Paradoxically, unresponsive to the gravity of science, flying buttresses still fly and sword-sharp minarets still pierce the sky. Furthermore, a small segment of mankind still views them neither as a testament to man’s love for a higher being, nor a celebration of great art and architecture. Rather, a relatively small handful of deeply dogmatic “religious” leaders of all stripes see them as a last bastion of hate, where they’re free to declare their supremacy and their willingness to kill each other in defense of their own special brand of belligerent scriptural “truths.” There are even those among us who insist that the current doctrinaire battles between so-called “Islamic” extremists and self-anointed “Christian” evangelicals represent a long- prophesized clash of civilizations — one that must absolutely be fought until their bitter-end-times scriptural predictions have been fulfilled.

Have these eschatological scholars ever lifted their myopic eyes from the cloudiness of their ancient scriptures long enough to gaze upon the awesome wonder of the Milky Way Galaxy in the crystal-clear night air of a lofty mountain top? Have they ever pondered the uncanny quietude of our peaceful blue-green planet from the perspective of an orbiting space telescope? Have they ever silenced their overly zealous bellicosity long enough to inquire within? Have they ever celebrated their oneness with everything? Have they ever attempted to set aside the isms that separate us in favor of the common bonds that unite us? Truth is, the differences that separate one human being from another are minor relative to the things they share in common. As my novel fleshes out, the same can be said for the differences that separate the human species from all other sentient beings everywhere. Listen to the way our stellar astrophysicist Neil de Grasse Tyson so eloquently articulates it, “The cosmic perspective not only embraces our genetic kinship with all life on Earth but also values our chemical kinship with any yet-to-be discovered life in the universe, as well as our atomic kinship with the universe itself.” In conclusion, my fellow science fans, don’t let the angry isms of antiquity cloud your twenty-first-century eyes — get the red out now — read The California Kids Who Saved Cosmic Civilization — and experience the spiritual optimism of the cosmic perspective in action.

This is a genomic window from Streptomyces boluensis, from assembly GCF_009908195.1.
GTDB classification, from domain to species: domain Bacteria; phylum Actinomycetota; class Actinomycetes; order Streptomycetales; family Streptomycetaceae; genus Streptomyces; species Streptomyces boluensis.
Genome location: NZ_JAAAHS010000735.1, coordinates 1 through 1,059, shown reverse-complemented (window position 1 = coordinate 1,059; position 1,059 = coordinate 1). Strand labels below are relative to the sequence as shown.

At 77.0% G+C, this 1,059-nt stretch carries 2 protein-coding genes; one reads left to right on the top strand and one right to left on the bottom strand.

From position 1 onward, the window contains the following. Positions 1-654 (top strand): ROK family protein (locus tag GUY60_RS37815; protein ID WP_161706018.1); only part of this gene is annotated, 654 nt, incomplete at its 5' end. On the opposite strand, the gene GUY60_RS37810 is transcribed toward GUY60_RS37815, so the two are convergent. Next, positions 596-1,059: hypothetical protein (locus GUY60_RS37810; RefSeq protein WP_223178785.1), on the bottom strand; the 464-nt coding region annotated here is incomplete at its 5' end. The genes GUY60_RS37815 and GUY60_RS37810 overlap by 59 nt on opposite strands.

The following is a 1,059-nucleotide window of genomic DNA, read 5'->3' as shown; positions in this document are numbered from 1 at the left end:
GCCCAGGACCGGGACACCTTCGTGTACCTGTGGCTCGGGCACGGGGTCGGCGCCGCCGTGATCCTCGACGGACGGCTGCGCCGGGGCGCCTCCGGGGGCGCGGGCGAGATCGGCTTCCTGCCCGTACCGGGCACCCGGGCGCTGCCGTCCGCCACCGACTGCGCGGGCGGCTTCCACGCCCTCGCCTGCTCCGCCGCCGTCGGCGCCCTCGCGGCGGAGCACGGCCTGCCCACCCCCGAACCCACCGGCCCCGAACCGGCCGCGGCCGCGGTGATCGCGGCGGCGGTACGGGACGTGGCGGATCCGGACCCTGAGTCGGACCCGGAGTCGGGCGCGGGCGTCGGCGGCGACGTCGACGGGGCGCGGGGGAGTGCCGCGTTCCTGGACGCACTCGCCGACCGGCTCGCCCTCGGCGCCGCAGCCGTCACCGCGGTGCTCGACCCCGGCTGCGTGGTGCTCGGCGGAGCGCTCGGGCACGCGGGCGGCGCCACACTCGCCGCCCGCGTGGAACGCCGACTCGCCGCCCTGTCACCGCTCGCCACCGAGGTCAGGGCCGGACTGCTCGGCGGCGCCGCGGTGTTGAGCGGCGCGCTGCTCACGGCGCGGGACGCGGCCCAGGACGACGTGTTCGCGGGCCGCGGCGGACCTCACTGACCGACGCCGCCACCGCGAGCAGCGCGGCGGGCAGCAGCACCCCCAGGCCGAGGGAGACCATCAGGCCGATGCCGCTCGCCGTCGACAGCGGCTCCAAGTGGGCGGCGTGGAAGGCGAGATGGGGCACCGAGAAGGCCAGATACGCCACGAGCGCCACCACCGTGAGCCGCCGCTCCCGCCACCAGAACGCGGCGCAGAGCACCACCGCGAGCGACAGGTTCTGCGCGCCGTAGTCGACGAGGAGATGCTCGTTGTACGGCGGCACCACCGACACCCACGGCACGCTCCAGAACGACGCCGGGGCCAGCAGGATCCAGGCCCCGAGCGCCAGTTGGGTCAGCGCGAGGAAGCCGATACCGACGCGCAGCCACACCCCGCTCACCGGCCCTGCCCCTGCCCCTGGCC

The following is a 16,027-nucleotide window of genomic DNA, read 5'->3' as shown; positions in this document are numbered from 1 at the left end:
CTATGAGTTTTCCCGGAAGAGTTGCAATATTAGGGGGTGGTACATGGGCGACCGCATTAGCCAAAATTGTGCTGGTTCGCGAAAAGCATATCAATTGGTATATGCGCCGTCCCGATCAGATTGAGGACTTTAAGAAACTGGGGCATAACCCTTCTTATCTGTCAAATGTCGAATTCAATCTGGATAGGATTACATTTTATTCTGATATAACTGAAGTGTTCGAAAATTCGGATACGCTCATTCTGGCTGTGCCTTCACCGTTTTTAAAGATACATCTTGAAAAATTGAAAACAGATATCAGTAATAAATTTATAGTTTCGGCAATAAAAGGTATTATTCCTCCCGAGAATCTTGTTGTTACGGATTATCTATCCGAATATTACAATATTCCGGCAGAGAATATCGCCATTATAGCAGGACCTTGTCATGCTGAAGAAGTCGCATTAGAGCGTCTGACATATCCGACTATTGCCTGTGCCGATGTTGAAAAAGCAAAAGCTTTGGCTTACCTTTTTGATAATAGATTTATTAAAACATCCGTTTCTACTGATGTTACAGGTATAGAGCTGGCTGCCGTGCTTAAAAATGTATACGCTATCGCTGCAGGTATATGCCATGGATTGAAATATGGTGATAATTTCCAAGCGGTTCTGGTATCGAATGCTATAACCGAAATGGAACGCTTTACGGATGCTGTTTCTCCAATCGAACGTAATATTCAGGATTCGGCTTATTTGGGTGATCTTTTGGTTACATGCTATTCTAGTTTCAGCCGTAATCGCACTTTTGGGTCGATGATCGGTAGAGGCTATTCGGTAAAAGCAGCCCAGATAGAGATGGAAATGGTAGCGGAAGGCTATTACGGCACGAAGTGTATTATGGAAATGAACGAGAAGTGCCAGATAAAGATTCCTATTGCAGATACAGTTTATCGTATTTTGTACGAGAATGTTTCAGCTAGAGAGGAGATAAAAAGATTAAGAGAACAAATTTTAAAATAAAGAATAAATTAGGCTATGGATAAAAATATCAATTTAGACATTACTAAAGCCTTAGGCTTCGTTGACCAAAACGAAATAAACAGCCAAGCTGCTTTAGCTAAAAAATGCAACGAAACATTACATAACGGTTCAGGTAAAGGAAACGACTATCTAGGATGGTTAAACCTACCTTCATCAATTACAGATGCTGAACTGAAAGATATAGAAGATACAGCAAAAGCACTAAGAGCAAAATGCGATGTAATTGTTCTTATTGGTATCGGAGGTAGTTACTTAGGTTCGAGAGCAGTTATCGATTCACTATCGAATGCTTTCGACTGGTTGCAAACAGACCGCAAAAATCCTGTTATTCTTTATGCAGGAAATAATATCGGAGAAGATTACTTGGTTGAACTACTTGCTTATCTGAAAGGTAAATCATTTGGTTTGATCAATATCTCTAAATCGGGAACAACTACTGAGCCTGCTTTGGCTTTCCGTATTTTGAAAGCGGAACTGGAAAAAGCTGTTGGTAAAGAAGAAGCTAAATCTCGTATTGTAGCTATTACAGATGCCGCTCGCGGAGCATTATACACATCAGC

*In his iconic sci-fi novel, Stranger in a Strange Land, Robert Heinlein defines grok as “to understand so thoroughly that the observer becomes a part of the observed.”